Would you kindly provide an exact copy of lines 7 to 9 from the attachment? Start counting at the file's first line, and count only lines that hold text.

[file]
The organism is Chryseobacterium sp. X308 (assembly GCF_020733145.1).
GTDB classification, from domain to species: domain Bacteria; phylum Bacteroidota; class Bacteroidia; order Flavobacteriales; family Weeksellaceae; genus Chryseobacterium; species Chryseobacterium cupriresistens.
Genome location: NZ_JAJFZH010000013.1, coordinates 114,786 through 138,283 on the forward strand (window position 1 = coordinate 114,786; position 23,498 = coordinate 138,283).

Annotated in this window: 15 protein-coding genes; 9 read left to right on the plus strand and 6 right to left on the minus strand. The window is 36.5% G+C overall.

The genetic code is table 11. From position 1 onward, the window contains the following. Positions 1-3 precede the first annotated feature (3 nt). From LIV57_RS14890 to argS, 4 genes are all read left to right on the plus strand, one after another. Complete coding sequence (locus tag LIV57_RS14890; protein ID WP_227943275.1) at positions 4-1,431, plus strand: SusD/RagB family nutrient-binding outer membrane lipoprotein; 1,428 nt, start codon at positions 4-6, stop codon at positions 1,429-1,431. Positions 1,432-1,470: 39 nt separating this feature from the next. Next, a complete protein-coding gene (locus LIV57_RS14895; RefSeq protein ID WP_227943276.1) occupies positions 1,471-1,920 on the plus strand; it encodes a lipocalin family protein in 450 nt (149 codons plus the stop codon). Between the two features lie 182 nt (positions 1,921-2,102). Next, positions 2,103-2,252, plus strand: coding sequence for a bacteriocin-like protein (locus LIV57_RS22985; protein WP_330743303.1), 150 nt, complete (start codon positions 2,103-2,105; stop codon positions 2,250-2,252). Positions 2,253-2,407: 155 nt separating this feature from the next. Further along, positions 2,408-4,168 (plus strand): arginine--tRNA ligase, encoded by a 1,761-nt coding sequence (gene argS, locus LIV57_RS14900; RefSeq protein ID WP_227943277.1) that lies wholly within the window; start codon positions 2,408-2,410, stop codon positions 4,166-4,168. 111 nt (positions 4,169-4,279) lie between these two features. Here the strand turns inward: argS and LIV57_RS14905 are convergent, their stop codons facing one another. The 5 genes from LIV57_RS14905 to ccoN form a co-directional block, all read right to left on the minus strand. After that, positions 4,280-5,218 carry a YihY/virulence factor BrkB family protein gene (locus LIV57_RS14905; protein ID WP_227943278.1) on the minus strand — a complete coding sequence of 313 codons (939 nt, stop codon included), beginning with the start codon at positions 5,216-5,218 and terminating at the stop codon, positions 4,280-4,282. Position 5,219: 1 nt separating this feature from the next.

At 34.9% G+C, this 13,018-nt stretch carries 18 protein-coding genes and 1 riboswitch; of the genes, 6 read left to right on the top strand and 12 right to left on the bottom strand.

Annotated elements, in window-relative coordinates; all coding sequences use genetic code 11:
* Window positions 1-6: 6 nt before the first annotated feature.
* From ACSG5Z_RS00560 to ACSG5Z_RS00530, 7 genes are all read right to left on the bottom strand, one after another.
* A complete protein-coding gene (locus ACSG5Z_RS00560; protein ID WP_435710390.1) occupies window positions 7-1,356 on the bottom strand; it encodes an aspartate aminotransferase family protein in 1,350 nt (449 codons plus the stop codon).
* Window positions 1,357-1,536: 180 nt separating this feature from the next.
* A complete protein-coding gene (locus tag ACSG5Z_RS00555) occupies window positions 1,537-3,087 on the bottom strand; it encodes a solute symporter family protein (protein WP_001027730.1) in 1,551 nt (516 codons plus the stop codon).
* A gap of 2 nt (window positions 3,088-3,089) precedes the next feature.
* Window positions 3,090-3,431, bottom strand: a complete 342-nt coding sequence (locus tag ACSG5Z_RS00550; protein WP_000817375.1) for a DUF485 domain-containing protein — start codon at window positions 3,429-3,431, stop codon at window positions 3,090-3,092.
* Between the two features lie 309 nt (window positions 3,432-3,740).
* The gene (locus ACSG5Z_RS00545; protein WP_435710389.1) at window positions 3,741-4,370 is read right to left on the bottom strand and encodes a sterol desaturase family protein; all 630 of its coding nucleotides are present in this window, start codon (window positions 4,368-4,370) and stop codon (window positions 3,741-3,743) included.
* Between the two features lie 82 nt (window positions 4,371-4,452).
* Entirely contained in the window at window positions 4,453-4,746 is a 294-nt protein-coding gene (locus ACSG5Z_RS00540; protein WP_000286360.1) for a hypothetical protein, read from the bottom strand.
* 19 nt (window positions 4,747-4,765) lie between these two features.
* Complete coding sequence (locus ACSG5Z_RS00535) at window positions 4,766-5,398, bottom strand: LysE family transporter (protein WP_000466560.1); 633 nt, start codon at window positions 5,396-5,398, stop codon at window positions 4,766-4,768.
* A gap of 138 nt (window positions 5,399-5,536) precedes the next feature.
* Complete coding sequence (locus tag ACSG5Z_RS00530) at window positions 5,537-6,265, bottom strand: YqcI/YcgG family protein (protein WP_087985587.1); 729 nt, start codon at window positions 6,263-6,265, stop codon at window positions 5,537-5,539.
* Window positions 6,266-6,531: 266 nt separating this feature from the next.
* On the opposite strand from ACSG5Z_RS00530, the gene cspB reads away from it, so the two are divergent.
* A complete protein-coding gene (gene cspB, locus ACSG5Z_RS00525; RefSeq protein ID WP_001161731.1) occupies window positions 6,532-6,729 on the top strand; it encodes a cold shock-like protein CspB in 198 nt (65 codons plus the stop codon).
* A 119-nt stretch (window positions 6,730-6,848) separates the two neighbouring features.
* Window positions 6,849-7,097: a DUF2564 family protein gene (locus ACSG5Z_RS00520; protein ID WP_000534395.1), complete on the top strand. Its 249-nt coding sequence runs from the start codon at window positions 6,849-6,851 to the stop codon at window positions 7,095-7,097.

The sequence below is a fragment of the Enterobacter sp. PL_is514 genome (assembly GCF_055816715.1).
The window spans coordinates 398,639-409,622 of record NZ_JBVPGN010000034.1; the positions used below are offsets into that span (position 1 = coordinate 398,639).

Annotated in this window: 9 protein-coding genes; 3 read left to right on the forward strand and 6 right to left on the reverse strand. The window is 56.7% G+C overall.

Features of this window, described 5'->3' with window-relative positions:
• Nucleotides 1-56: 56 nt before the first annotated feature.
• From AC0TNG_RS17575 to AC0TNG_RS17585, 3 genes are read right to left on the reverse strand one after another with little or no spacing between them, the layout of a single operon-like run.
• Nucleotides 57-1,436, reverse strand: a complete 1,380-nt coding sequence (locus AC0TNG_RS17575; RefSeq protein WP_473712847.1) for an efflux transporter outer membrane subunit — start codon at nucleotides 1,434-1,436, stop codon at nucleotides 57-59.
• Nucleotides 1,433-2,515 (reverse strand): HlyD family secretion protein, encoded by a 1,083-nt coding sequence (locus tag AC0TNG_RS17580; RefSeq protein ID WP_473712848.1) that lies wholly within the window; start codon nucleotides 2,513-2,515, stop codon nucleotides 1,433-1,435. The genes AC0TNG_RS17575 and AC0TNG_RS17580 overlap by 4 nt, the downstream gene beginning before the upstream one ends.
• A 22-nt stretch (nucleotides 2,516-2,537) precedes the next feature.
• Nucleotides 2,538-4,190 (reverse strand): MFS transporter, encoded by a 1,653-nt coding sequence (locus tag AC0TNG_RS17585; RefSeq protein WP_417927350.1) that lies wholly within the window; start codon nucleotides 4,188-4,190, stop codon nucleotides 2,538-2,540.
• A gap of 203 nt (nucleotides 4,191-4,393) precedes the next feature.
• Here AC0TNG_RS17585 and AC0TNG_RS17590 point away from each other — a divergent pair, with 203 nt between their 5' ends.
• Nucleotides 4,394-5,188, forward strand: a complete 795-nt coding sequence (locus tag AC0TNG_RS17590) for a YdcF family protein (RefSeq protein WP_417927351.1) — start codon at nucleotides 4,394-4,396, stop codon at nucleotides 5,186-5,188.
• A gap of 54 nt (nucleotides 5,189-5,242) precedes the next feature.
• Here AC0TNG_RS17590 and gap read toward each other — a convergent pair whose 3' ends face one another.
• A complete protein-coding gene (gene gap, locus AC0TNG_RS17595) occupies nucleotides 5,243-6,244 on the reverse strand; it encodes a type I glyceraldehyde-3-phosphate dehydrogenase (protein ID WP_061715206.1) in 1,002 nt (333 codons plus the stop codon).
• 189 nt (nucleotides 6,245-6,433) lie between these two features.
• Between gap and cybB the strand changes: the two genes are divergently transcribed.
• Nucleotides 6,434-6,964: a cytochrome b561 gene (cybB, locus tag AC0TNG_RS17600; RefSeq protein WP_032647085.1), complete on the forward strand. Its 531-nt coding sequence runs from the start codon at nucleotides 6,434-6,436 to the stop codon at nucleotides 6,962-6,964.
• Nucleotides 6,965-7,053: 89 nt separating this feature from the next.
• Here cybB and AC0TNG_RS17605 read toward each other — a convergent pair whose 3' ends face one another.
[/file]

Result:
Annotated elements, in window-relative coordinates; all coding sequences use genetic code 11:
* Window positions 1-6: 6 nt before the first annotated feature.
* From ACSG5Z_RS00560 to ACSG5Z_RS00530, 7 genes are all read right to left on the bottom strand, one after another.